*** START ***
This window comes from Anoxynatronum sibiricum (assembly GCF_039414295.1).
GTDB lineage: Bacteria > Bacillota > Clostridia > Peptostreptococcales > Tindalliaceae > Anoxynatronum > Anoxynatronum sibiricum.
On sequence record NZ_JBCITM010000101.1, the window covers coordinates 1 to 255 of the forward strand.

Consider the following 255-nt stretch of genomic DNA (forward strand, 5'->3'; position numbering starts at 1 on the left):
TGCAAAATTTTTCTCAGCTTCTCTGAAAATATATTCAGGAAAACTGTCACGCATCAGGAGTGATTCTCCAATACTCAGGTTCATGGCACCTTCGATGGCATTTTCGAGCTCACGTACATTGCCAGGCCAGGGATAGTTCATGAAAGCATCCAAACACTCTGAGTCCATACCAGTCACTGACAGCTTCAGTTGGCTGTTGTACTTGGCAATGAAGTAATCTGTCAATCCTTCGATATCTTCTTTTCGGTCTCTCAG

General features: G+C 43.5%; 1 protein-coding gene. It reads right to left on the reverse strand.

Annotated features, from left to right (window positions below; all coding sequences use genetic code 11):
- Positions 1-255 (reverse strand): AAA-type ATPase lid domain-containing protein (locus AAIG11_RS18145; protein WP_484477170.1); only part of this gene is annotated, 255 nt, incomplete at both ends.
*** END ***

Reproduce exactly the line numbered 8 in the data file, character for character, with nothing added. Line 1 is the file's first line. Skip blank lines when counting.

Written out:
- Positions 1-255 (reverse strand): AAA-type ATPase lid domain-containing protein (locus AAIG11_RS18145; protein WP_484477170.1); only part of this gene is annotated, 255 nt, incomplete at both ends.